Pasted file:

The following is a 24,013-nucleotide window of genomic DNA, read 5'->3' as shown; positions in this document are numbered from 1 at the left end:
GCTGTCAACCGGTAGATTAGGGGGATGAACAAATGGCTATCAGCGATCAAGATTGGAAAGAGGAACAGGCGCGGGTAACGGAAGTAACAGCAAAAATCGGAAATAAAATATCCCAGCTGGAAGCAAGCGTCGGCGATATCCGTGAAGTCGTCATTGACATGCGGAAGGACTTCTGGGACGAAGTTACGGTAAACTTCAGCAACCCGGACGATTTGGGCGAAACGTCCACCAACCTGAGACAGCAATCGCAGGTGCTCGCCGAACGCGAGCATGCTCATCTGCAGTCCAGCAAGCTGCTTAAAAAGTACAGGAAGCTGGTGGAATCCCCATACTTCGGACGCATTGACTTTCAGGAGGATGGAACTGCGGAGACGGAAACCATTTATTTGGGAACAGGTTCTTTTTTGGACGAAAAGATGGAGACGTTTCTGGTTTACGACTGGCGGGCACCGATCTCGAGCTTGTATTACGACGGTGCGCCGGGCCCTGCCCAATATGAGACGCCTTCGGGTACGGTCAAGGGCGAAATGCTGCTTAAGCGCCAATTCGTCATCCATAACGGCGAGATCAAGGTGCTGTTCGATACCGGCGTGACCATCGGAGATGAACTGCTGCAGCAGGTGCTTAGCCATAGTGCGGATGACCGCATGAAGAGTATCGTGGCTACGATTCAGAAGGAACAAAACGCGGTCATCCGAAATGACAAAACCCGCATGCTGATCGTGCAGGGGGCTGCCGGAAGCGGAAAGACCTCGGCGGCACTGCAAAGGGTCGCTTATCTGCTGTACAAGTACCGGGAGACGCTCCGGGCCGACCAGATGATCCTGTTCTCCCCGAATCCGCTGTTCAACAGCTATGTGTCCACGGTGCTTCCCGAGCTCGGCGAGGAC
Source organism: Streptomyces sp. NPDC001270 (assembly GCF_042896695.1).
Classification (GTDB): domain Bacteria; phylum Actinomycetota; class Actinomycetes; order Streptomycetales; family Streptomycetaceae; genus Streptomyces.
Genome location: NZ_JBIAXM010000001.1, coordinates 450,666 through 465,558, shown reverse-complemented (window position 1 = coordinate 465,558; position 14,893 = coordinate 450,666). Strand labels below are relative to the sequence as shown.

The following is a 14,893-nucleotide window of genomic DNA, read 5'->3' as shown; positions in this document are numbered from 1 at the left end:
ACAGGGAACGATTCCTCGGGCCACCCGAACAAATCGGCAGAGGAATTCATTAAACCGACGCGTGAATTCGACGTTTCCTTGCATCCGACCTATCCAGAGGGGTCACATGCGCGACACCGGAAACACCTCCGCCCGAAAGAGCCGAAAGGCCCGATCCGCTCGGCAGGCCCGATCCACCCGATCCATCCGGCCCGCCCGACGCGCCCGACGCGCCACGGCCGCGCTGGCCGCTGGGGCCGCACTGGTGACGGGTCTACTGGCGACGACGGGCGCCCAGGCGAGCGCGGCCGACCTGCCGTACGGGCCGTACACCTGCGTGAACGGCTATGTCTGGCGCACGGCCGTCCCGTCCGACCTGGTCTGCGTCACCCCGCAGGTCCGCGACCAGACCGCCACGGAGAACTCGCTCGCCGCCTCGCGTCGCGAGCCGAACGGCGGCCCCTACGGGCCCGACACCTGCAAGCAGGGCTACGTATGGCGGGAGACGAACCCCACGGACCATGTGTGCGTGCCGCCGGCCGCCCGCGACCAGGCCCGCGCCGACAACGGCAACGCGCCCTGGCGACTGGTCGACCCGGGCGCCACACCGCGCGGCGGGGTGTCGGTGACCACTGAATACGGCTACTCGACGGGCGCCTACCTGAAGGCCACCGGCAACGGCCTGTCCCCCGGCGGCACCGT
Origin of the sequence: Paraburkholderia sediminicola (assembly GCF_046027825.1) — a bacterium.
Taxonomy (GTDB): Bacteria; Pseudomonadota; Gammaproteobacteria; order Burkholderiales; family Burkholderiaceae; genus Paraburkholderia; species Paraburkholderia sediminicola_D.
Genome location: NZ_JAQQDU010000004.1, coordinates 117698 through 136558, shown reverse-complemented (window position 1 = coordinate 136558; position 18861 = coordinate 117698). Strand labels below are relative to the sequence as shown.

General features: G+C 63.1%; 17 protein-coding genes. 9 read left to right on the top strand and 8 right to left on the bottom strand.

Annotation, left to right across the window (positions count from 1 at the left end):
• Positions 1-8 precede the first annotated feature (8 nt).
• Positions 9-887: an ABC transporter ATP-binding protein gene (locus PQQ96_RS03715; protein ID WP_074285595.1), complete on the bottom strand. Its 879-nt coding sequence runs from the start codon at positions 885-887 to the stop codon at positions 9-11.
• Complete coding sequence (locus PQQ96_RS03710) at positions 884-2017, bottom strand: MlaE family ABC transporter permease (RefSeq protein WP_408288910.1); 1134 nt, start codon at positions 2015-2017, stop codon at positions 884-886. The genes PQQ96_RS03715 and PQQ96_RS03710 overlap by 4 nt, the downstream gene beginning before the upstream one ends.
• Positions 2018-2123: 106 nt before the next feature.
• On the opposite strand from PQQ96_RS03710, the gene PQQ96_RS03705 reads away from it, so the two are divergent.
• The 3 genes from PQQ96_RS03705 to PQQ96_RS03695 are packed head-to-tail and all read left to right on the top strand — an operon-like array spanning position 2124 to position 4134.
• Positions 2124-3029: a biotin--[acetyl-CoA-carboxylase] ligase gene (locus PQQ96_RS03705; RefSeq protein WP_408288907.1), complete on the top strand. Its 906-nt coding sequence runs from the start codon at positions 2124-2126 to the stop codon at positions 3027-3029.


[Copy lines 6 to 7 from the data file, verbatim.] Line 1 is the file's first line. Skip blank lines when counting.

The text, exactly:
The following is a 14,893-nucleotide window of genomic DNA, read 5'->3' as shown; positions in this document are numbered from 1 at the left end:
ACAGGGAACGATTCCTCGGGCCACCCGAACAAATCGGCAGAGGAATTCATTAAACCGACGCGTGAATTCGACGTTTCCTTGCATCCGACCTATCCAGAGGGGTCACATGCGCGACACCGGAAACACCTCCGCCCGAAAGAGCCGAAAGGCCCGATCCGCTCGGCAGGCCCGATCCACCCGATCCATCCGGCCCGCCCGACGCGCCCGACGCGCCACGGCCGCGCTGGCCGCTGGGGCCGCACTGGTGACGGGTCTACTGGCGACGACGGGCGCCCAGGCGAGCGCGGCCGACCTGCCGTACGGGCCGTACACCTGCGTGAACGGCTATGTCTGGCGCACGGCCGTCCCGTCCGACCTGGTCTGCGTCACCCCGCAGGTCCGCGACCAGACCGCCACGGAGAACTCGCTCGCCGCCTCGCGTCGCGAGCCGAACGGCGGCCCCTACGGGCCCGACACCTGCAAGCAGGGCTACGTATGGCGGGAGACGAACCCCACGGACCATGTGTGCGTGCCGCCGGCCGCCCGCGACCAGGCCCGCGCCGACAACGGCAACGCGCCCTGGCGACTGGTCGACCCGGGCGCCACACCGCGCGGCGGGGTGTCGGTGACCACTGAATACGGCTACTCGACGGGCGCCTACCTGAAGGCCACCGGCAACGGCCTGTCCCCCGGCGGCACCGT